On a Path Toward International Recognition: Physician-Assisted Suicide as an Emerging Human Rights Norm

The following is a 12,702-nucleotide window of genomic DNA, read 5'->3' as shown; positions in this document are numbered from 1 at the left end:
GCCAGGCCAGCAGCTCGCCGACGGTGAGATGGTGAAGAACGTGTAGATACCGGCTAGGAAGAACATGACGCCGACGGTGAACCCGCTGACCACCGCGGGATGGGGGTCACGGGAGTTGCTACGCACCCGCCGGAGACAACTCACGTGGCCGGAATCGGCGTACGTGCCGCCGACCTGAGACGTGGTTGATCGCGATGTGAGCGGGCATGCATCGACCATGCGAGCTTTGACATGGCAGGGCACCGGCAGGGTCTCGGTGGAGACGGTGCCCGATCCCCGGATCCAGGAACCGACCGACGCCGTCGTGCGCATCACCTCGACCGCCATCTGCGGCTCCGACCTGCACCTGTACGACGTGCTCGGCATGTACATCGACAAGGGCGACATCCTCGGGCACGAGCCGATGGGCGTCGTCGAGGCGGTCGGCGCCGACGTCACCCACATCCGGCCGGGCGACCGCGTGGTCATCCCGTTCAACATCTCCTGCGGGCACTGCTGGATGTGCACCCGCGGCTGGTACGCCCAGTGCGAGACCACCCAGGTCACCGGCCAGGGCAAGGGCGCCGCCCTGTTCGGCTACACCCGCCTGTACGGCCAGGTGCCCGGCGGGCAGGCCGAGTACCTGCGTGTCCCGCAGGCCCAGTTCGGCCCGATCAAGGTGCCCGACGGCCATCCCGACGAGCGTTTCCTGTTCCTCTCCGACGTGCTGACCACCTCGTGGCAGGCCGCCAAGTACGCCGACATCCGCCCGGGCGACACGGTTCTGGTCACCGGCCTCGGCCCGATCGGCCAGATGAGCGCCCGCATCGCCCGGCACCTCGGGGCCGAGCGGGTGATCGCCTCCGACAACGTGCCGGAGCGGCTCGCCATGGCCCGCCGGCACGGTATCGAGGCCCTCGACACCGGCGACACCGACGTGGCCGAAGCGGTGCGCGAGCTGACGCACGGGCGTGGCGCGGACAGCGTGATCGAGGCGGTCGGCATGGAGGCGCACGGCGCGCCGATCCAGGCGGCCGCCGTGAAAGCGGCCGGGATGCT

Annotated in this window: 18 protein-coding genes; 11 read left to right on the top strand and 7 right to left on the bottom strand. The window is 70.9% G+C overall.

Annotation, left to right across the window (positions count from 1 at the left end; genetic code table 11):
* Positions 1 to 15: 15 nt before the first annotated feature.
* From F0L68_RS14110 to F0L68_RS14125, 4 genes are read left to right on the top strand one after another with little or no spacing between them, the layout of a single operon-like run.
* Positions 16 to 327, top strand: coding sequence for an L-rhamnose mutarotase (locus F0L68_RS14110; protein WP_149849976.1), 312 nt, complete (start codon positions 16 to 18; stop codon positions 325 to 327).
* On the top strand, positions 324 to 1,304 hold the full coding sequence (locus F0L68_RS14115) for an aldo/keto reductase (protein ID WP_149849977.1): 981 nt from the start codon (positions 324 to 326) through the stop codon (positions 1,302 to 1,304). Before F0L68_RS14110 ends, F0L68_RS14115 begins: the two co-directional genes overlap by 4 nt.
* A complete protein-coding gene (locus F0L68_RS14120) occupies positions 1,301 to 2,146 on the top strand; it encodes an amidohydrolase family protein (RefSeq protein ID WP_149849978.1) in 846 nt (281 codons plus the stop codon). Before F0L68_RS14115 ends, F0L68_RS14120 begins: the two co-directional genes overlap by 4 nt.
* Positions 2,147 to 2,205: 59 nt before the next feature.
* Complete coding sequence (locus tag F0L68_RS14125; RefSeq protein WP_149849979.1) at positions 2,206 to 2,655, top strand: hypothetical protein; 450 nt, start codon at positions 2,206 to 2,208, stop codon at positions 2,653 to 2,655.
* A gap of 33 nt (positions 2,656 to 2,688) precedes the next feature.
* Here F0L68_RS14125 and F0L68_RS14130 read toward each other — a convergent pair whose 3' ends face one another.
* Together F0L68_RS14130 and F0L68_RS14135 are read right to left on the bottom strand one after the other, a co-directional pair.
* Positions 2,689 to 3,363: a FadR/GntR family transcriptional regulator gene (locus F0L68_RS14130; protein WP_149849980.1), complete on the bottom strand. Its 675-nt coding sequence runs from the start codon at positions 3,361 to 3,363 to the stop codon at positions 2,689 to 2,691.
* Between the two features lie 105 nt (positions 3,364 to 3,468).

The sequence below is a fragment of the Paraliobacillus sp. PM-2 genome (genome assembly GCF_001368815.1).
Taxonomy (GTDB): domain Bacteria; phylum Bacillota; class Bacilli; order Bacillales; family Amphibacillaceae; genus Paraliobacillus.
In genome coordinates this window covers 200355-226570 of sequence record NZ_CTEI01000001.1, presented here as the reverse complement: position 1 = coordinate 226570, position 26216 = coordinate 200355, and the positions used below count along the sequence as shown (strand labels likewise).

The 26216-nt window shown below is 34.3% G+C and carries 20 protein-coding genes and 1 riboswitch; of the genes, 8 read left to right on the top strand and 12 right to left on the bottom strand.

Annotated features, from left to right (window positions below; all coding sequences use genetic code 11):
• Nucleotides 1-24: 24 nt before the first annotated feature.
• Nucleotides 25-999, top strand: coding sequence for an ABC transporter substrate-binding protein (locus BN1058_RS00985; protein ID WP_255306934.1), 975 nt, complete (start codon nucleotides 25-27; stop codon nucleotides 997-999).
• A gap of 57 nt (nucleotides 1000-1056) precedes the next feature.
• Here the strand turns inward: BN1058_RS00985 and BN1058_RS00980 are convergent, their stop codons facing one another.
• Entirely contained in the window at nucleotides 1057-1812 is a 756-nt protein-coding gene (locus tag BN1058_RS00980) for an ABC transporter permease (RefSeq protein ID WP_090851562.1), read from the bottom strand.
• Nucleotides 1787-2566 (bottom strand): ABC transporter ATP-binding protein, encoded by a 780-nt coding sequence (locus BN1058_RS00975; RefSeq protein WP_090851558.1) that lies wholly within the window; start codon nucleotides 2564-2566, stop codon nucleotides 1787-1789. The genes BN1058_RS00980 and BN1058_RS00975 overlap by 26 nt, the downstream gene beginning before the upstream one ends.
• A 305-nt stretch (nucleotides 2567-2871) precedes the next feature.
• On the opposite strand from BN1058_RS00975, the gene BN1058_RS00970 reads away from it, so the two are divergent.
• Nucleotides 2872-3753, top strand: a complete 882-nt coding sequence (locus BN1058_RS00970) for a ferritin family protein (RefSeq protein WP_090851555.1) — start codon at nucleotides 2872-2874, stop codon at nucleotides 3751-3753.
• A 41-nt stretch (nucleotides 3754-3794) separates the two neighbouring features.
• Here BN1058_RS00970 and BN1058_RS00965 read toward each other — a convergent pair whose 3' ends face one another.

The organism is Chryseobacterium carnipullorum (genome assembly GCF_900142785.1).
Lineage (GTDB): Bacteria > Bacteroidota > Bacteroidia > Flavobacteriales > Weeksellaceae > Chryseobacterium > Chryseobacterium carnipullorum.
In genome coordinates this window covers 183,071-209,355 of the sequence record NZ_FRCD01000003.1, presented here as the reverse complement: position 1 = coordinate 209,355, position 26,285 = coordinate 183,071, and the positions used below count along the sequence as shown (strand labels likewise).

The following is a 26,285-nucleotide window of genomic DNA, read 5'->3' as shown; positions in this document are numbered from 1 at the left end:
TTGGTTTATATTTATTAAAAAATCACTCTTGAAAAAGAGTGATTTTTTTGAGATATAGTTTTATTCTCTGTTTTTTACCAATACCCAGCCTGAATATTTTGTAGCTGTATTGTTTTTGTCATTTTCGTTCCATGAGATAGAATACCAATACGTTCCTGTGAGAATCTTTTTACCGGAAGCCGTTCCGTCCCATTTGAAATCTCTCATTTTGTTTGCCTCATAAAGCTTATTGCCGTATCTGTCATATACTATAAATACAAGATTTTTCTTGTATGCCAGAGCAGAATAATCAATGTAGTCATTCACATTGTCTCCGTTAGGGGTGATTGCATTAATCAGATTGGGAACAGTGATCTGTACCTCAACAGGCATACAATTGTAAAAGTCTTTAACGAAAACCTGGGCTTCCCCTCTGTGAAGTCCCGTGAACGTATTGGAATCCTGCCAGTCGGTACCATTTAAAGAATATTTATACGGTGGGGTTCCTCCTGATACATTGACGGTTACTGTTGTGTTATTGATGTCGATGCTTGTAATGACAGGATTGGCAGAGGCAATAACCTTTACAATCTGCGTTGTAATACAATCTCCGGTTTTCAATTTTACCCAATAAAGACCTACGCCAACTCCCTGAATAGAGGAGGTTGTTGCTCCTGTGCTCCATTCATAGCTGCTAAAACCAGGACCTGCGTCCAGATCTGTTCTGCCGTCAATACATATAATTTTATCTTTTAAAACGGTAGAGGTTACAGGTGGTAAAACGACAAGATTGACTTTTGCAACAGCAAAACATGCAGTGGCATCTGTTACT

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AbstractPhysician-assisted suicide is a form of end-of-life care wherein a doctor provides a lethal dose of medication for a patient to use of his or her own volition, which has become increasingly legalized since 1994. This trend in legalization, the convincing human rights-based arguments in favor of physician-assisted suicide, and the comportment of the practice with existing international human rights law and norms leads to two core claims. First, I argue that access to physician-assisted suicide is itself a right even though it is not codified in any treaty because it is an emerging norm. Second, based on an observed trend toward accelerated legalization in increasing numbers states, and because of trends in public opinion around this issue and related topics such as political and religious affiliation, I foresee that legalization will continue apace, and accelerate in the coming decades, solidifying physician-assisted suicide as an internationally protected human right. The central contribution of this work is extending the existing human rights argument for physician-assisted to make the stronger claim that physician-assisted suicide is a right, and to predict the future of legalization and norm-creation around this form of end-of life care.